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Fenrisnorth

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I love the way DH works in the starting phases. I think the system allow for truly interesting scenarios. A bunch of no-name run of the mill guys, getting picked for work in an Inquisitorial acolyte-cell because they have shown SOMETHING that just happened to catch the eye of an Inquisitor. 

 

I don't believe that  inquisitors make acolyte-cells for no purpose. They are so expendable in the early stages that the way I see it they are put together to serve one purpose. If the Inquisitor wants some info on a local cult, but can't spare any of his retinue or doesn't wanna risk exposure, he assembles a group of acolytes and give them a mission. If it works it works, if not, who cares?

 

Purest coincidence placed you in a very precarious situation and now you've got to live with it.

 

Then of course there's also the possibility that the Inquisitor in question prefers to set up potential acolyte networks in advance. I can easily imagine some scummer being raised by his parents (serfs in service of the inquisition) so that he will be prime material for the inquisitorial meat-grinder when he reaches military-age.

 

In DH the opportunities are endless -because- you start out being a nobody. At least IMO.

 

You could have an acolyte-cell that doesn't know it is working for the inquisition. They only get to know that later on :P.

That is of course unless you have a sororitas or psyker on the team XD. The fighting arm of the Ecclesiarchy are not put into groups with a death-cultist and a ganger, and be expected to find a drug-runner gang in some greasy underhive. And neither are the Imperium's firestarting, warpdabbling maniacs.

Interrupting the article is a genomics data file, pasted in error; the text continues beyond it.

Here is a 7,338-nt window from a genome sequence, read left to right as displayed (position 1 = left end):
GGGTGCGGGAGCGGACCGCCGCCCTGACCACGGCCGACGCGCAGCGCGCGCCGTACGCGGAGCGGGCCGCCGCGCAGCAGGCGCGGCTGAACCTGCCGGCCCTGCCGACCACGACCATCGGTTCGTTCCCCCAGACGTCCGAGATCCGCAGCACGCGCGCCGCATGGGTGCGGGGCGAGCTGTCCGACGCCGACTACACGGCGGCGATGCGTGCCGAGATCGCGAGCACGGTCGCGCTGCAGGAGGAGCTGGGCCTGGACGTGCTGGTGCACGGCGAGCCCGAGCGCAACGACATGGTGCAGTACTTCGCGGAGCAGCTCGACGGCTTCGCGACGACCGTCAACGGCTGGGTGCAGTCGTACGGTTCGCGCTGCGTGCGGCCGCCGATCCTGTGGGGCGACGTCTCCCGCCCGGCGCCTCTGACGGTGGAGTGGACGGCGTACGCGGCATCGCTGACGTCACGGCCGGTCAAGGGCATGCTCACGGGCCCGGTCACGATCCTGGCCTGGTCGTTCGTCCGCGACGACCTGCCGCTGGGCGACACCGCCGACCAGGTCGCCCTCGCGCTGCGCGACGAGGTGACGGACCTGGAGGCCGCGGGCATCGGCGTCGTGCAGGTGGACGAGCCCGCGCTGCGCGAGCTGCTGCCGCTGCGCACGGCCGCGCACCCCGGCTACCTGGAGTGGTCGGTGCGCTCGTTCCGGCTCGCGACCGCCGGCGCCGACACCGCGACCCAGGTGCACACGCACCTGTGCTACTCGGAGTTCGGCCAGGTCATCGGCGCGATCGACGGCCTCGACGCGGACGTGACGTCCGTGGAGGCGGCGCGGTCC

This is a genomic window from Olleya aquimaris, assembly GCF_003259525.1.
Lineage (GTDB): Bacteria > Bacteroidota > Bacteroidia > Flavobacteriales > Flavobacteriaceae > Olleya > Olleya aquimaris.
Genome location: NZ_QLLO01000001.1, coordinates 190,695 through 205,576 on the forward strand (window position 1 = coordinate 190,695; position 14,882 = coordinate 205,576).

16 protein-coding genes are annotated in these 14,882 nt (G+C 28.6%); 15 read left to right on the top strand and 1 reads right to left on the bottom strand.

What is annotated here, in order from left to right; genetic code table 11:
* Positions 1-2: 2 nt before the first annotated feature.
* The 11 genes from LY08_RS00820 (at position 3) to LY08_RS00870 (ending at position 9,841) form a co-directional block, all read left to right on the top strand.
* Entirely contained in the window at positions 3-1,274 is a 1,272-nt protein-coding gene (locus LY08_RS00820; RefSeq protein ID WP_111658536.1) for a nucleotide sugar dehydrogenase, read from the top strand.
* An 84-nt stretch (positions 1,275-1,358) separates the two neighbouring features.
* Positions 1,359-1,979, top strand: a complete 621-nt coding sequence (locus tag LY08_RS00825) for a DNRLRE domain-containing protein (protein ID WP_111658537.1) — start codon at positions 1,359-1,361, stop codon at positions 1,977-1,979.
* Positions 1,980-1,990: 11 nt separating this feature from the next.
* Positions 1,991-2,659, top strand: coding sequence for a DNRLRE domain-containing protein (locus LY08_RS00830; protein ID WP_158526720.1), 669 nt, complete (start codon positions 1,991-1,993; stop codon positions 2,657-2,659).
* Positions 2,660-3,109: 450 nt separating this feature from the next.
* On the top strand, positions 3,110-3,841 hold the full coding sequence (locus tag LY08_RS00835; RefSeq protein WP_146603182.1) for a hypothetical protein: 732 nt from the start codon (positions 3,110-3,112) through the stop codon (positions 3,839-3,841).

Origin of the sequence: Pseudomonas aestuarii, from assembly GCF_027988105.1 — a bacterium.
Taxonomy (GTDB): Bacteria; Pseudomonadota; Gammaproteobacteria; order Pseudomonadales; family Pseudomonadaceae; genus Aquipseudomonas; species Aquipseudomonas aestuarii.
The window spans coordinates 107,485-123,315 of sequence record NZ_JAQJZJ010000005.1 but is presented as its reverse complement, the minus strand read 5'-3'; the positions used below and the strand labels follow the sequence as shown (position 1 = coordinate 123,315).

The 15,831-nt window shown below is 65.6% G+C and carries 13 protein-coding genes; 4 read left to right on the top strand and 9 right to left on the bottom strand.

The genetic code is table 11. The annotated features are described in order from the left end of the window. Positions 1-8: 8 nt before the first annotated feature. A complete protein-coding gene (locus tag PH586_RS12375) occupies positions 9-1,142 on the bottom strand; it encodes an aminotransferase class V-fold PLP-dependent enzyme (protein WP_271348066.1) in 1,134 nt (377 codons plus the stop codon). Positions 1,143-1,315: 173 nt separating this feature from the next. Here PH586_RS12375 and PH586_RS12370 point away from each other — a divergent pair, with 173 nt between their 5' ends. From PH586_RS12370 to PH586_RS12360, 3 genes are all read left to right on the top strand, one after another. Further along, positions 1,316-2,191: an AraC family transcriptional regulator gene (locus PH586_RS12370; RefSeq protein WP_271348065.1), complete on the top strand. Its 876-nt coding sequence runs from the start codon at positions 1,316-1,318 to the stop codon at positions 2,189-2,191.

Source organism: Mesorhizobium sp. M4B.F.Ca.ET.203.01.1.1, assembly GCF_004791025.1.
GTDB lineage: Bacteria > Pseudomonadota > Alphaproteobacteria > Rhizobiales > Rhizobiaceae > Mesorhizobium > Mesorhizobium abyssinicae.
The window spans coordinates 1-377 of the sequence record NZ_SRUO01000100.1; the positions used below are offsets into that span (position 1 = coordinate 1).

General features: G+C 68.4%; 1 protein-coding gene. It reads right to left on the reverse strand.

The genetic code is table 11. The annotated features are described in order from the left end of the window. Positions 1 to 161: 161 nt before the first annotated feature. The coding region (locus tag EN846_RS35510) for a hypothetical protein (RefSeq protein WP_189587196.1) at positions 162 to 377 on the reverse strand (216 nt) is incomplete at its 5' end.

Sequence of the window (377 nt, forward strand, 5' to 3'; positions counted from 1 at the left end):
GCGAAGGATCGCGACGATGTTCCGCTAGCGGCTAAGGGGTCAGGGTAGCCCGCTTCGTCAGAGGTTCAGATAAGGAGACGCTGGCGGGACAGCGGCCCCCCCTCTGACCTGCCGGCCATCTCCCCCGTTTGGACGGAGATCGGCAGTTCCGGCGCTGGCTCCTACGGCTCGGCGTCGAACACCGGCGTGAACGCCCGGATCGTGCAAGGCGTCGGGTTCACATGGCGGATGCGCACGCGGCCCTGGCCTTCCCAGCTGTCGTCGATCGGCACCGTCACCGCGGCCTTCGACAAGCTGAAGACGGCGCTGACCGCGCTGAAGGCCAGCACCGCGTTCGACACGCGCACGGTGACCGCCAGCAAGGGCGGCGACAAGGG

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Nearyn said:

 

I don't believe that  inquisitors make acolyte-cells for no purpose. They are so expendable in the early stages that the way I see it they are put together to serve one purpose. If the Inquisitor wants some info on a local cult, but can't spare any of his retinue or doesn't wanna risk exposure, he assembles a group of acolytes and give them a mission. If it works it works, if not, who cares?

 

 

 

I imagine that low level cells have a similar job to a canary in a coalmine.

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 One of best parts of the game to me is figuring out how to survive being the canary with only a lasgun, some flak armor(or a tattered leather vest) and a lot of careful planning. In my most recent game as a noble born scum I spent no more then 30 throne gelt for an entire mission relying entirely on the fact that I could charm people into getting my group what was needed.

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Lynata said:

borithan said:

But they aren't the Emperor's finest. At least at the beginning. They are the dregs of humanity the Inquisitor (or more likely one of his lackeys) has seen some possible potential in. Their often trouble makers, whose independent streak will either get them very quickly into trouble, or allow them to make great investigators.